LYRICA may cause swelling of your hands, legs and feet, which can be serious for people with heart problems. LYRICA may cause dizziness and sleepiness. You should not drive or work with machines until you know how LYRICA affects you. Also, tell your doctor right away about muscle pain or problems along with feeling sick and feverish, or any changes in your eyesight including blurry vision, or if you have any kidney problems or get dialysis.
Some of the most common side effects of LYRICA are dizziness, blurry vision, weight gain, sleepiness, trouble concentrating, swelling of your hands and feet, dry mouth, and feeling “high.” If you have diabetes, tell your doctor about any skin sores.
You may have a higher chance for swelling and hives if you are also taking angiotensin converting enzyme (ACE) inhibitors so tell your doctor if you are taking these medications. You may have a higher chance of swelling of your hands or feet or gaining weight if you are also taking certain diabetes medicines. Do not drink alcohol while on LYRICA. You may have a higher chance for dizziness and sleepiness if you take LYRICA with alcohol, narcotic pain medicines, or medicines for anxiety.
Before you start LYRICA, tell your doctor if you are planning to father a child, or if you are pregnant, plan to become pregnant, or are breast-feeding. If you have had a drug or alcohol problem, you may be more likely to misuse LYRICA.
In studies, a specific type of blood vessel tumor was seen in mice, but not in rats. The meaning of these findings in humans is not known.
Do not stop taking LYRICA without talking to your doctor. If you stop suddenly you may have headaches, nausea, diarrhea, trouble sleeping, increased sweating, or you may feel anxious. If you have epilepsy, you may have seizures more often.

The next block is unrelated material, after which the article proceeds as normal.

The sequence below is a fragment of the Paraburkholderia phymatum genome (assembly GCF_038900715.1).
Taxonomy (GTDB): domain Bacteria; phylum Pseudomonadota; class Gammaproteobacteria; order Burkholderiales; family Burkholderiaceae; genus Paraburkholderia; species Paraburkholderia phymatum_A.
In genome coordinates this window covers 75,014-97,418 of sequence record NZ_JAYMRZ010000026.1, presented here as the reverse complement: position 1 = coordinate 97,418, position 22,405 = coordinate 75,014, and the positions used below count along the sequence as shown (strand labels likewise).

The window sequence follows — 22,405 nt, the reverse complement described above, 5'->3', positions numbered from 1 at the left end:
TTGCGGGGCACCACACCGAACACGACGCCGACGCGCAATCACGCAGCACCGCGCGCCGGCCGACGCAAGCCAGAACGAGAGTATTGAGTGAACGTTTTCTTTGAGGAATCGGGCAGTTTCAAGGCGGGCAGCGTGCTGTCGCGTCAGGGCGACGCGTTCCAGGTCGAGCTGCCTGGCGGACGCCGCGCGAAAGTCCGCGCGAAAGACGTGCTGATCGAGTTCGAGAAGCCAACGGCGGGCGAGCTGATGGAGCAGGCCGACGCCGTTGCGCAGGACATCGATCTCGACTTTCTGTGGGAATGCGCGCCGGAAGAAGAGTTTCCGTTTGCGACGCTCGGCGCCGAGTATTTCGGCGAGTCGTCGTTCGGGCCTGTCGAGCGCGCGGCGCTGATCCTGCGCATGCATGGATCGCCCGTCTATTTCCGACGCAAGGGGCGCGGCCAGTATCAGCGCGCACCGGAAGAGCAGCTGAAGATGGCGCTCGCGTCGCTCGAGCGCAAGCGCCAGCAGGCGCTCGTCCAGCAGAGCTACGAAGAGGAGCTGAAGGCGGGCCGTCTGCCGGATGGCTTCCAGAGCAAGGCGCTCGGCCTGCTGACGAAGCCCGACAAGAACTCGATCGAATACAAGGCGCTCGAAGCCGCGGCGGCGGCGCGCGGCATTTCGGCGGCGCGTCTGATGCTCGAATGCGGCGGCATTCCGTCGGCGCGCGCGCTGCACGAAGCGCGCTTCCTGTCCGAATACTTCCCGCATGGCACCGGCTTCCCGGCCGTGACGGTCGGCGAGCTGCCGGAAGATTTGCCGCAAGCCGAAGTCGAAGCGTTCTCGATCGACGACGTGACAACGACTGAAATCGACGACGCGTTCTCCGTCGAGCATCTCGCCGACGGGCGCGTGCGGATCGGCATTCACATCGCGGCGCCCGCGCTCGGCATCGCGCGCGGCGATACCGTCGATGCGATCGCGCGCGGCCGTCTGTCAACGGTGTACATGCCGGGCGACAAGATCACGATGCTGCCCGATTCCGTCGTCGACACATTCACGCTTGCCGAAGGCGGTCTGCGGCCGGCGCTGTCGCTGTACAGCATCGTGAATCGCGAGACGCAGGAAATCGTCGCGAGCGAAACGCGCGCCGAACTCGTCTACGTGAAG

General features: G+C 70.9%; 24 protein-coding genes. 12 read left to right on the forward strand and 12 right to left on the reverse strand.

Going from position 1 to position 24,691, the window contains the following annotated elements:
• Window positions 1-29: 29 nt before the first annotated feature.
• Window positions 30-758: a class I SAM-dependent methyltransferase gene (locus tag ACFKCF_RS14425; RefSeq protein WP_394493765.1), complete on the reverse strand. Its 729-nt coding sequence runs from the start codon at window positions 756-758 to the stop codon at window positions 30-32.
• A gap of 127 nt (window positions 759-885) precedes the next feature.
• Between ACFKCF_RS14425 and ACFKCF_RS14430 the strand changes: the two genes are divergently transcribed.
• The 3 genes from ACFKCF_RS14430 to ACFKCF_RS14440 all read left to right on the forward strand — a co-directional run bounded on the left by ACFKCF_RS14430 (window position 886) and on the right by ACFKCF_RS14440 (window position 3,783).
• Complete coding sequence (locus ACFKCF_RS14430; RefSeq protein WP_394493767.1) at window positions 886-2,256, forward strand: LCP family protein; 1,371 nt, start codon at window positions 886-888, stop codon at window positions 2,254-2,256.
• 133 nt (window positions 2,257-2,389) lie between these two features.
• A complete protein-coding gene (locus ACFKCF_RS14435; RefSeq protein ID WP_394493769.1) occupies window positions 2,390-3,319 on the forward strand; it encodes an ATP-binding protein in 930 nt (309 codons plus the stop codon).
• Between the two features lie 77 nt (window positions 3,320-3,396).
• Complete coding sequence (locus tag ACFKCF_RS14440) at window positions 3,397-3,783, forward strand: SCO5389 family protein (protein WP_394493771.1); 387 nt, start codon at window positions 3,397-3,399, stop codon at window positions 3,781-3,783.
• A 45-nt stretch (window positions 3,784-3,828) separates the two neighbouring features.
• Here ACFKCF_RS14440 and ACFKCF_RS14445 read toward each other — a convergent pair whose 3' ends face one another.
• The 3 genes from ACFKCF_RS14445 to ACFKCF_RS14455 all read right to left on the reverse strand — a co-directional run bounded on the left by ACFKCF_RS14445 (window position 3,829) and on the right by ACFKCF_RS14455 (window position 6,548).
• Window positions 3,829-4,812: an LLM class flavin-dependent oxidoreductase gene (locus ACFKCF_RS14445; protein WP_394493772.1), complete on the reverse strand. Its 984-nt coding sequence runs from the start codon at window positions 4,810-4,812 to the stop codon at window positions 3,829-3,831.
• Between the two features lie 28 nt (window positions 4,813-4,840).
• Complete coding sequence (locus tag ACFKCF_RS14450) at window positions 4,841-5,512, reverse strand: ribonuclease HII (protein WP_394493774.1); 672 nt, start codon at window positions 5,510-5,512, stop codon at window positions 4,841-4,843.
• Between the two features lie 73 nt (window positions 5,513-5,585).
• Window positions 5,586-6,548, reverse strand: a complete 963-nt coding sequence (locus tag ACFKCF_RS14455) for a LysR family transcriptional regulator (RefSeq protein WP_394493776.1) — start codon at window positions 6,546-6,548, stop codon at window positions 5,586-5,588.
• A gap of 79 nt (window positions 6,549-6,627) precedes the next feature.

LYRICA is indicated to treat fibromyalgia, diabetic nerve pain, spinal cord injury nerve pain, and pain after shingles. LYRICA is also indicated to treat partial onset seizures in adults with epilepsy who take 1 or more drugs for seizures.
Celeste Cooper, Rheumatology, answered
Trauma has been identified as a trigger to the development of fibromyalgia, so the answer is yes.
All blogs, posts and answers are based on the work in Integrative Therapies for Fibromyalgia, Chronic Fatigue Syndrome, and Myofascial Pain: The Mind-Body Connection by Celeste Cooper, RN, and Jeff Miller, PhD. 2010, Vermont: Healing Arts press are for educational purposes and not meant to replace medical advice. www.TheseThree.com
Author of Chapter Five, Living with and Coping Effectively Through Fibromyalgia: Detecting Barriers, Understanding the Clues, in Fibromyalgia Insider Secrets: 10 Top Experts, 2nd Ed. Ebook complied by Deirdre Rawlings, ND, PhD
Find out more about this book:Integrative Therapies for Fibromyalgia, Chronic Fatigue Syndrome, and Myofascial Pain: The Mind-Body Connection